Bay View should embrace success


Bay View project at former Bella's Fat Cat site rendering by Rinka Chung Architecture.

At a recent neighborhood meeting in Bay View, a developer unveiled plans for a new mixed-use development along South Kinnickinnic Avenue. The plans call for two six-story buildings with up to 230 residential units and 27,000 square feet of retail space.

A developer recently unveiled plans for a mixed-use development along South Kinnickinnic Avenue in Bay View. The plans call for two six-story buildings with up to 230 residential units and 27,000 square feet of retail space.

The project is planned for sites along Kinnickinnic that include a vacant lot and the former Bella’s Fat Cat building, which has sat empty ever since the restaurant closed in 2010.

But instead of being excited about a major development replacing a long-vacant building and a desolate lot on the neighborhood’s main commercial street, several of the dozens of residents who attended the meeting to learn about the project booed when it was presented. One called the project a “monstrosity.”

Located along Lake Michigan on Milwaukee’s south side, Bay View has long been known for its attractive, historic single-family homes. It’s a highly desirable neighborhood where houses put up for sale don’t sit on the market for long.

But the neighborhood is now experiencing significant change, all because it’s such an attractive place where lots of people want to live. In recent years, a handful of apartment developments have cropped up on or near Kinnickinnic Avenue. Alderman Tony Zielinski, who represents Bay View, has supported dense residential development along KK, but has insisted that the rest of the neighborhood maintain its single-family character.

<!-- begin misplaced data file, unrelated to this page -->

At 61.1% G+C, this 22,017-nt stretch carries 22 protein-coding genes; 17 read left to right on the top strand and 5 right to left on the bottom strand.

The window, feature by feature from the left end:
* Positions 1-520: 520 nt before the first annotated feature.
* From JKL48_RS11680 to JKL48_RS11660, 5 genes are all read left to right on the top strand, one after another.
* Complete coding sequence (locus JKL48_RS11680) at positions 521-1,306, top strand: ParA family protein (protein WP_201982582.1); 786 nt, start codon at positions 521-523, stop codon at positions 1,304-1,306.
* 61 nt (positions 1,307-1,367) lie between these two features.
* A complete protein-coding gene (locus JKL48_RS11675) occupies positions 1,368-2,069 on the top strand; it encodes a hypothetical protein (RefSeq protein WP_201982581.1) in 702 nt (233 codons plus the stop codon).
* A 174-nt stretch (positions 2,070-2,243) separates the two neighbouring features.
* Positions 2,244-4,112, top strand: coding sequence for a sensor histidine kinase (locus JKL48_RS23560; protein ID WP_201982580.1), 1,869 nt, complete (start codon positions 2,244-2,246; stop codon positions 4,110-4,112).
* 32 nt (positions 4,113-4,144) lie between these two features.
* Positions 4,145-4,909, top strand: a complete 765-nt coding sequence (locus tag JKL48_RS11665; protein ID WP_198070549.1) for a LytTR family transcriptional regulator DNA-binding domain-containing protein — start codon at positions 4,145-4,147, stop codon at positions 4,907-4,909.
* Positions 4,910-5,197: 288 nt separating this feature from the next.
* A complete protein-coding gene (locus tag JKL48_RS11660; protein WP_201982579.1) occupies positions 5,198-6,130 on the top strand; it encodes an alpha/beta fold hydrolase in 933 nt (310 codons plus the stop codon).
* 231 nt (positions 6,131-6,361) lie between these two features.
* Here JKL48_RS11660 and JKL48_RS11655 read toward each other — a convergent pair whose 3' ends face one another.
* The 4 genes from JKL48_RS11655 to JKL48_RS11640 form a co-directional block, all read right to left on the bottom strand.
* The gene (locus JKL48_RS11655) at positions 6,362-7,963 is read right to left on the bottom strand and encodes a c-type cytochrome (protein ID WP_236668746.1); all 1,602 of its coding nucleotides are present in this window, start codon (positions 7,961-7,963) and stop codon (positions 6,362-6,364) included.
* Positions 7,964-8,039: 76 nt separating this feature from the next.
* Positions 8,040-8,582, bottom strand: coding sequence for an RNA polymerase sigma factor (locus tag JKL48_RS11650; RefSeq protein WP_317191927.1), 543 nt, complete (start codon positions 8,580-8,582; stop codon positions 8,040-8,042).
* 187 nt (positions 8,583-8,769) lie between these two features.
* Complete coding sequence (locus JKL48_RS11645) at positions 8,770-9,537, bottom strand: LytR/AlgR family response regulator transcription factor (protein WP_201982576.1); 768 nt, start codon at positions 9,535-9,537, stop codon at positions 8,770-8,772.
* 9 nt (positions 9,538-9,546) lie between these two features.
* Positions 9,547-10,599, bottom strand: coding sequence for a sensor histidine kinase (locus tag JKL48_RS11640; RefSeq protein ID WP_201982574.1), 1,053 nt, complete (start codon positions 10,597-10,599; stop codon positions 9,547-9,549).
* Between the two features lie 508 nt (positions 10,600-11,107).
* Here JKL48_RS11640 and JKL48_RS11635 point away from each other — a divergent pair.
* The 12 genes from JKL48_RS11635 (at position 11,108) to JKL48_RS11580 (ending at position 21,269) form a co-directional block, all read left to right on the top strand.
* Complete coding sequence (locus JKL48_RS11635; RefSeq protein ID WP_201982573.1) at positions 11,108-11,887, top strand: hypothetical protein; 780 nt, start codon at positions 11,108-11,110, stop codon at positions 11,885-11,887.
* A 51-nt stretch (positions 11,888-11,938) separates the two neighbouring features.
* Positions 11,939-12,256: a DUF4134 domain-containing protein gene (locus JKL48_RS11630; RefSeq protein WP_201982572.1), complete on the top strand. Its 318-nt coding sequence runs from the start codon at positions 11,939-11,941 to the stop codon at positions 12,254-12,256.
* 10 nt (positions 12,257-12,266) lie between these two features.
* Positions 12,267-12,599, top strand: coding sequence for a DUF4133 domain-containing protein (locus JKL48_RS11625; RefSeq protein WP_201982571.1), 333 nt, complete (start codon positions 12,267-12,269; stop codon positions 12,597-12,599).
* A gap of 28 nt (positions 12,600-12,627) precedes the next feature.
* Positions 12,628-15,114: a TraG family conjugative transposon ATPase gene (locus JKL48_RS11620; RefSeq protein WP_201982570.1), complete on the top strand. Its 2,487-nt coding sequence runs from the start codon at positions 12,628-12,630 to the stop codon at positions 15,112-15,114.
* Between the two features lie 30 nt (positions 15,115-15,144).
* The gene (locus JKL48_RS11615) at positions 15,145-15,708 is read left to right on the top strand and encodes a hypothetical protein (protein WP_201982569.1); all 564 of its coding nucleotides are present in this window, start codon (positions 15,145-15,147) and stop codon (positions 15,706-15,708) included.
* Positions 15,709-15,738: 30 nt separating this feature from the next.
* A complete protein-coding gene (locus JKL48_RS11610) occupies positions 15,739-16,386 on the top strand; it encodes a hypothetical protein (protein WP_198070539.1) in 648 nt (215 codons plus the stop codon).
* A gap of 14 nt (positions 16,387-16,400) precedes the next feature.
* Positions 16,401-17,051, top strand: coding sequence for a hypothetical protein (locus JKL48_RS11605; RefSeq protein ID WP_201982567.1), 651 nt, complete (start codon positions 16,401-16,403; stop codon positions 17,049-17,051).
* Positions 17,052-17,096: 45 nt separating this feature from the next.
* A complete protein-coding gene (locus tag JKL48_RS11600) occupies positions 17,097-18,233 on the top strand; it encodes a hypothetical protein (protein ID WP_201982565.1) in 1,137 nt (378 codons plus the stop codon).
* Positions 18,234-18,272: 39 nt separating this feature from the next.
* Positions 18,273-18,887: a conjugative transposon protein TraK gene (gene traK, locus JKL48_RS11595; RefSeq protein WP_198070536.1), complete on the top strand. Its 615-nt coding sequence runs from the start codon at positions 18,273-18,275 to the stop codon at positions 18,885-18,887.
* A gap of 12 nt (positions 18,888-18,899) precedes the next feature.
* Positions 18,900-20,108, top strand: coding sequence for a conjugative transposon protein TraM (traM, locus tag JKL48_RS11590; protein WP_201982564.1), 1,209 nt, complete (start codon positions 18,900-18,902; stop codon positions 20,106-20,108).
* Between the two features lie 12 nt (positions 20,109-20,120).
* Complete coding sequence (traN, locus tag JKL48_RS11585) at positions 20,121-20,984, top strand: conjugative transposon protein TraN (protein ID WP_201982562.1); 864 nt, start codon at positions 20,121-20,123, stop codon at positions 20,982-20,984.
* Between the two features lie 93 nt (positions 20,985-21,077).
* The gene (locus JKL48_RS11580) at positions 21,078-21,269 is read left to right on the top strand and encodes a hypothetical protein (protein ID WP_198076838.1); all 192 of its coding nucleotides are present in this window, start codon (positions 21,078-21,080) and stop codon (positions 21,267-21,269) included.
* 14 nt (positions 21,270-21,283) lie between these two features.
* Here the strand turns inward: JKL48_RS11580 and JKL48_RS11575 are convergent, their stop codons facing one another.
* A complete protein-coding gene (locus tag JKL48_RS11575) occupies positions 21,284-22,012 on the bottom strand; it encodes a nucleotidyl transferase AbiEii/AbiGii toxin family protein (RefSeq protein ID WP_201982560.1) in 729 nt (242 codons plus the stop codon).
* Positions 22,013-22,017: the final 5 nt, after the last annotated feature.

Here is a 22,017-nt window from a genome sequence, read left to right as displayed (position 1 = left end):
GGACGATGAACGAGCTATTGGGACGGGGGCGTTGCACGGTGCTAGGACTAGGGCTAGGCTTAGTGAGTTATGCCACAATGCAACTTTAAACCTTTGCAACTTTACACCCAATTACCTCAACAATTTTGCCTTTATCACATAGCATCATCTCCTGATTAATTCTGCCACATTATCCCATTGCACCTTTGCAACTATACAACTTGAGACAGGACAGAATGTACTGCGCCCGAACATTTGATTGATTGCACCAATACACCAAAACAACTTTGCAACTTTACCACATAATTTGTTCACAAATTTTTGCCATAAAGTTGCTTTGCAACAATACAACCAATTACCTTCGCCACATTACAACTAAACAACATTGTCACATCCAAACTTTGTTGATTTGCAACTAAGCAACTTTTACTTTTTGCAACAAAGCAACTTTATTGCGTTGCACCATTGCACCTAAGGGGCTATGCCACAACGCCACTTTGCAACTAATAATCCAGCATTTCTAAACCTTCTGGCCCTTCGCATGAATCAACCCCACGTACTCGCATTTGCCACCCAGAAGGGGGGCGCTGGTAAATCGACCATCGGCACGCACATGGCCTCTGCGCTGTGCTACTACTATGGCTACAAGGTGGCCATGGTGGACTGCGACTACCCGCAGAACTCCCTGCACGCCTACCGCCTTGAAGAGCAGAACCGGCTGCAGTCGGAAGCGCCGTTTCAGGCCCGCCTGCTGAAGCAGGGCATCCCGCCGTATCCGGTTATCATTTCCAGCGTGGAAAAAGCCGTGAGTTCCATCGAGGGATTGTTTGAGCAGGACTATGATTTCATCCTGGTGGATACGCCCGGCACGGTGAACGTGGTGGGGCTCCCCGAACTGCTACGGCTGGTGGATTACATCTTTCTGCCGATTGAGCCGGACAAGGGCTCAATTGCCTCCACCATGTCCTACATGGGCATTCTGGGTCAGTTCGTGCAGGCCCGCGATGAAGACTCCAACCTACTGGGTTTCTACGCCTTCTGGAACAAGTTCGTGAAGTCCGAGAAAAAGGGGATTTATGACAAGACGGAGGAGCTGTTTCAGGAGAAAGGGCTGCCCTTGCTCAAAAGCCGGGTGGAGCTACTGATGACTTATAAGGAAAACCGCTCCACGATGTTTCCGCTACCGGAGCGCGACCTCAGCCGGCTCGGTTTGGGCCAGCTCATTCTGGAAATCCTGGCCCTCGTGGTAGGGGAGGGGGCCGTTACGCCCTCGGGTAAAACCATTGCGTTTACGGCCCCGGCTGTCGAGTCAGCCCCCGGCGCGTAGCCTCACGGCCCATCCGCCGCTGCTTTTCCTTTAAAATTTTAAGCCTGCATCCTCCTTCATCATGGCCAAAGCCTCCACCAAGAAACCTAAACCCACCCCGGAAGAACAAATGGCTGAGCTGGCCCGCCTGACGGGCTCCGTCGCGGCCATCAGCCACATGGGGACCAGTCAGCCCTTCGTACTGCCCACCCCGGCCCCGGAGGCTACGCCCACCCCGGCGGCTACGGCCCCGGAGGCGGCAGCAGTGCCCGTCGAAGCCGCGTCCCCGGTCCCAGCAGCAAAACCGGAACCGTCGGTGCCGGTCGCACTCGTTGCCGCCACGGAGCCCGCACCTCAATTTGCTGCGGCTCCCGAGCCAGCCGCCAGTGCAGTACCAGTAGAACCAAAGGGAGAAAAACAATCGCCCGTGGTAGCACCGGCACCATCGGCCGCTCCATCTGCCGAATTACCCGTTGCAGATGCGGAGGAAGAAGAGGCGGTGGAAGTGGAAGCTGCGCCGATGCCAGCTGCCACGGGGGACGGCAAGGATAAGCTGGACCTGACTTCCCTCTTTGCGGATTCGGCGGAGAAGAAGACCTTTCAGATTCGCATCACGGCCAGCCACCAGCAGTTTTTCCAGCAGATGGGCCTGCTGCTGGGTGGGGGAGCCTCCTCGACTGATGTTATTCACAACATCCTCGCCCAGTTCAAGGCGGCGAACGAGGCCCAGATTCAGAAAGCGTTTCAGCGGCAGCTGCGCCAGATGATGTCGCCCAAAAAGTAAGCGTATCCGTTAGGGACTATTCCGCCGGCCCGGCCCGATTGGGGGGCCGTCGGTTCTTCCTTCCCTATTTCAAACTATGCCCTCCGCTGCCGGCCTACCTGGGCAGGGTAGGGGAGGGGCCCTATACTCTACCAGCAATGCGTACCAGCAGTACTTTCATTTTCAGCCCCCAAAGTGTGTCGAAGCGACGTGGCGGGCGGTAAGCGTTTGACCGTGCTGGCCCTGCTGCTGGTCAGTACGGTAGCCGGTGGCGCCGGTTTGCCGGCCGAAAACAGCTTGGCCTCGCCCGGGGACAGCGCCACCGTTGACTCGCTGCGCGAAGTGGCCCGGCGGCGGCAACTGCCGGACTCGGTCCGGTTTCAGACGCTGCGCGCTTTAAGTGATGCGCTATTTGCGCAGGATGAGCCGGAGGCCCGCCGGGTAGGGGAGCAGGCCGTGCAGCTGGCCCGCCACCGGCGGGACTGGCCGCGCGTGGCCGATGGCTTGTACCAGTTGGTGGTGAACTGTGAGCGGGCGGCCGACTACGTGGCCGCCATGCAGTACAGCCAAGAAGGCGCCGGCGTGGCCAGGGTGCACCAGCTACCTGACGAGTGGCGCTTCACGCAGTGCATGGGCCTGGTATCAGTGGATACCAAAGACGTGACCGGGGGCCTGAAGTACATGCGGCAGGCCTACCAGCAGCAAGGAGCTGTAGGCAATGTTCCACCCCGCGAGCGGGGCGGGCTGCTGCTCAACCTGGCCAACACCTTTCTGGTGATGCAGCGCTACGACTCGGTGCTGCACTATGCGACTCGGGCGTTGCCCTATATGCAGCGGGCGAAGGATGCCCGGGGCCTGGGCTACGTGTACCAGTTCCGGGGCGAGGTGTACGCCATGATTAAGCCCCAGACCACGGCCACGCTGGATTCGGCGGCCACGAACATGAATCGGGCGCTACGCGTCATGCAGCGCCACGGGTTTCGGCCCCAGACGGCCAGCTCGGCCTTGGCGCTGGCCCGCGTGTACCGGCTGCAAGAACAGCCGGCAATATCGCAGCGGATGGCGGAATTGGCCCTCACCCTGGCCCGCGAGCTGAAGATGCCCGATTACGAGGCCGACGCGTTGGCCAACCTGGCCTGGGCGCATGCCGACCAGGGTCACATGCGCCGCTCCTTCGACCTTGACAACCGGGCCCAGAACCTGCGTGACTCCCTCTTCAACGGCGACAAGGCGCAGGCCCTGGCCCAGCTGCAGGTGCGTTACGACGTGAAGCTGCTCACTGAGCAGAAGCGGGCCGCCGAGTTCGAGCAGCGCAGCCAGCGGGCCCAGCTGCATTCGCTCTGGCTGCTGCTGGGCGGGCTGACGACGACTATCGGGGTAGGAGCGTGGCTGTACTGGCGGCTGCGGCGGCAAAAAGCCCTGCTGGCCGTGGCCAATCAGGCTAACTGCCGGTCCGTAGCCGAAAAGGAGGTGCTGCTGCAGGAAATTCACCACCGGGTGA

The surge of development has boosted the businesses along Kinnickinnic, which obviously benefit from increased population density within walking distance.

Yet some residents oppose the changes coming to Bay View, concerned about increased traffic and a shift in the character of the neighborhood.

Sure, two new six-story buildings will stand out on KK, but not dramatically so, especially with other similar projects nearby. It’s just not the drastic change that some of the neighborhood’s residents fear. By comparison, look at the 30-story residential tower planned in Bayside, a village in northeastern Milwaukee County, as part of Cobalt Partners’ OneNorth project. Now that would stand out!

Yes, another apartment development will add some traffic along Kinnickinnic Avenue, but that’s a good thing. There is no way the addition of 230 residences is going to create total gridlock on the street. More traffic means more customers for every restaurant, bar and store along KK. Would neighborhood residents really prefer a dead street with no traffic and vacant buildings, like the former Bella’s Fat Cat?

Bay View is a big success story for Milwaukee and the city needs to find ways for more neighborhoods to thrive similarly.

The neighborhood’s residents should embrace the economic development and increased vibrancy that is coming to Bay View. Yes, growth comes with challenges, but the positives far outweigh the negatives. Other neighborhoods in Milwaukee that are struggling with crime and poverty would love to have Bay View’s “problems.”

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Andrew is the editor of BizTimes Milwaukee. He joined BizTimes in 2003, serving as managing editor and real estate reporter for 11 years. A University of Wisconsin-Madison graduate, he is a lifelong resident of the state. He lives in Muskego with his wife, Seng, their son, Zach, and their dog, Hokey. He is an avid sports fan and is a member of the Muskego Athletic Association board of directors.

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